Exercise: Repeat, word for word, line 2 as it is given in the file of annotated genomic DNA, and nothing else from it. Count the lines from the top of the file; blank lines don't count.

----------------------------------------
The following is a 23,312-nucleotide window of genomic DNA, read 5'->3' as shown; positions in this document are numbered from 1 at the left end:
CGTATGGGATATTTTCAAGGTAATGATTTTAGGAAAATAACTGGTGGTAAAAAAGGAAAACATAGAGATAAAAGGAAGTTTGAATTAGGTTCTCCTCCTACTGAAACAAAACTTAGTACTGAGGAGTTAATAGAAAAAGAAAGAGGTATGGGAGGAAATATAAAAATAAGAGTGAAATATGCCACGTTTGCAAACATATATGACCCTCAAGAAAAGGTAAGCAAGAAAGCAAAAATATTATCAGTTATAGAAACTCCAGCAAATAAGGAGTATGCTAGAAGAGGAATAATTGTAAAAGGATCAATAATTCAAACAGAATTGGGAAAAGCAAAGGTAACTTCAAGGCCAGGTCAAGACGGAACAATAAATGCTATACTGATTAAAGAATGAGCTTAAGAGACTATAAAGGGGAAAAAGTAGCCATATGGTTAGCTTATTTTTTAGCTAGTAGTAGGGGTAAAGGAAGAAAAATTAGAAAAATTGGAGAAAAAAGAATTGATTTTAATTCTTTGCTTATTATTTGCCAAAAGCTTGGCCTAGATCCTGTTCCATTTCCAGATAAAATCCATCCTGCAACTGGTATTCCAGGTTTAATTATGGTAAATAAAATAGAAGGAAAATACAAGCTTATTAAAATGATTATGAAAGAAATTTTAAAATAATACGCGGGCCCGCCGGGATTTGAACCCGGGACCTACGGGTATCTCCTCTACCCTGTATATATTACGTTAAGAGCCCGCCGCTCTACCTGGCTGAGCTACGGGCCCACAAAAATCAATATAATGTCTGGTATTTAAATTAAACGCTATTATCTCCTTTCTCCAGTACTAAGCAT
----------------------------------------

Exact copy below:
CGTATGGGATATTTTCAAGGTAATGATTTTAGGAAAATAACTGGTGGTAAAAAAGGAAAACATAGAGATAAAAGGAAGTTTGAATTAGGTTCTCCTCCTACTGAAACAAAACTTAGTACTGAGGAGTTAATAGAAAAAGAAAGAGGTATGGGAGGAAATATAAAAATAAGAGTGAAATATGCCACGTTTGCAAACATATATGACCCTCAAGAAAAGGTAAGCAAGAAAGCAAAAATATTATCAGTTATAGAAACTCCAGCAAATAAGGAGTATGCTAGAAGAGGAATAATTGTAAAAGGATCAATAATTCAAACAGAATTGGGAAAAGCAAAGGTAACTTCAAGGCCAGGTCAAGACGGAACAATAAATGCTATACTGATTAAAGAATGAGCTTAAGAGACTATAAAGGGGAAAAAGTAGCCATATGGTTAGCTTATTTTTTAGCTAGTAGTAGGGGTAAAGGAAGAAAAATTAGAAAAATTGGAGAAAAAAGAATTGATTTTAATTCTTTGCTTATTATTTGCCAAAAGCTTGGCCTAGATCCTGTTCCATTTCCAGATAAAATCCATCCTGCAACTGGTATTCCAGGTTTAATTATGGTAAATAAAATAGAAGGAAAATACAAGCTTATTAAAATGATTATGAAAGAAATTTTAAAATAATACGCGGGCCCGCCGGGATTTGAACCCGGGACCTACGGGTATCTCCTCTACCCTGTATATATTACGTTAAGAGCCCGCCGCTCTACCTGGCTGAGCTACGGGCCCACAAAAATCAATATAATGTCTGGTATTTAAATTAAACGCTATTATCTCCTTTCTCCAGTACTAAGCAT